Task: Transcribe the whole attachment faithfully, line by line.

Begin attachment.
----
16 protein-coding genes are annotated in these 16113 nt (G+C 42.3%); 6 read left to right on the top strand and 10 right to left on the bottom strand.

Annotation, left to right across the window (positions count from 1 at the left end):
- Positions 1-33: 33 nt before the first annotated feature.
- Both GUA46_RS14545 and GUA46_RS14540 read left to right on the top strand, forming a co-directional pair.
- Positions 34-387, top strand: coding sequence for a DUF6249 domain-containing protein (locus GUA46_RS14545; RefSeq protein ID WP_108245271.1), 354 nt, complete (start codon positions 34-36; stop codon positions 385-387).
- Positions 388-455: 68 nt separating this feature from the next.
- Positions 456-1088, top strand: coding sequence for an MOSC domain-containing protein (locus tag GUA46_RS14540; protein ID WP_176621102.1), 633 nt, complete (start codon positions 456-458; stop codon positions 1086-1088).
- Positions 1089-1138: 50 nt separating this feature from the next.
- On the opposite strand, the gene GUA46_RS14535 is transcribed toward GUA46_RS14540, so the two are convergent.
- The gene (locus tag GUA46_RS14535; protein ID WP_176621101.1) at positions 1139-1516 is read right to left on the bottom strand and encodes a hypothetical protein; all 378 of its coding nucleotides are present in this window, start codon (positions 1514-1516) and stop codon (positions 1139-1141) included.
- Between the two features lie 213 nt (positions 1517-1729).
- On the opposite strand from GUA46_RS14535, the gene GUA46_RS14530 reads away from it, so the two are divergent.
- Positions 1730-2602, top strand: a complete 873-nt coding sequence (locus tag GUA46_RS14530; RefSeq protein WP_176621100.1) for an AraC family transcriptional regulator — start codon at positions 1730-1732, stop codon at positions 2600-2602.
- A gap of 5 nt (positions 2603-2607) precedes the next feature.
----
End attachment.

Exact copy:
16 protein-coding genes are annotated in these 16113 nt (G+C 42.3%); 6 read left to right on the top strand and 10 right to left on the bottom strand.

Annotation, left to right across the window (positions count from 1 at the left end):
- Positions 1-33: 33 nt before the first annotated feature.
- Both GUA46_RS14545 and GUA46_RS14540 read left to right on the top strand, forming a co-directional pair.
- Positions 34-387, top strand: coding sequence for a DUF6249 domain-containing protein (locus GUA46_RS14545; RefSeq protein ID WP_108245271.1), 354 nt, complete (start codon positions 34-36; stop codon positions 385-387).
- Positions 388-455: 68 nt separating this feature from the next.
- Positions 456-1088, top strand: coding sequence for an MOSC domain-containing protein (locus tag GUA46_RS14540; protein ID WP_176621102.1), 633 nt, complete (start codon positions 456-458; stop codon positions 1086-1088).
- Positions 1089-1138: 50 nt separating this feature from the next.
- On the opposite strand, the gene GUA46_RS14535 is transcribed toward GUA46_RS14540, so the two are convergent.
- The gene (locus tag GUA46_RS14535; protein ID WP_176621101.1) at positions 1139-1516 is read right to left on the bottom strand and encodes a hypothetical protein; all 378 of its coding nucleotides are present in this window, start codon (positions 1514-1516) and stop codon (positions 1139-1141) included.
- Between the two features lie 213 nt (positions 1517-1729).
- On the opposite strand from GUA46_RS14535, the gene GUA46_RS14530 reads away from it, so the two are divergent.
- Positions 1730-2602, top strand: a complete 873-nt coding sequence (locus tag GUA46_RS14530; RefSeq protein WP_176621100.1) for an AraC family transcriptional regulator — start codon at positions 1730-1732, stop codon at positions 2600-2602.
- A gap of 5 nt (positions 2603-2607) precedes the next feature.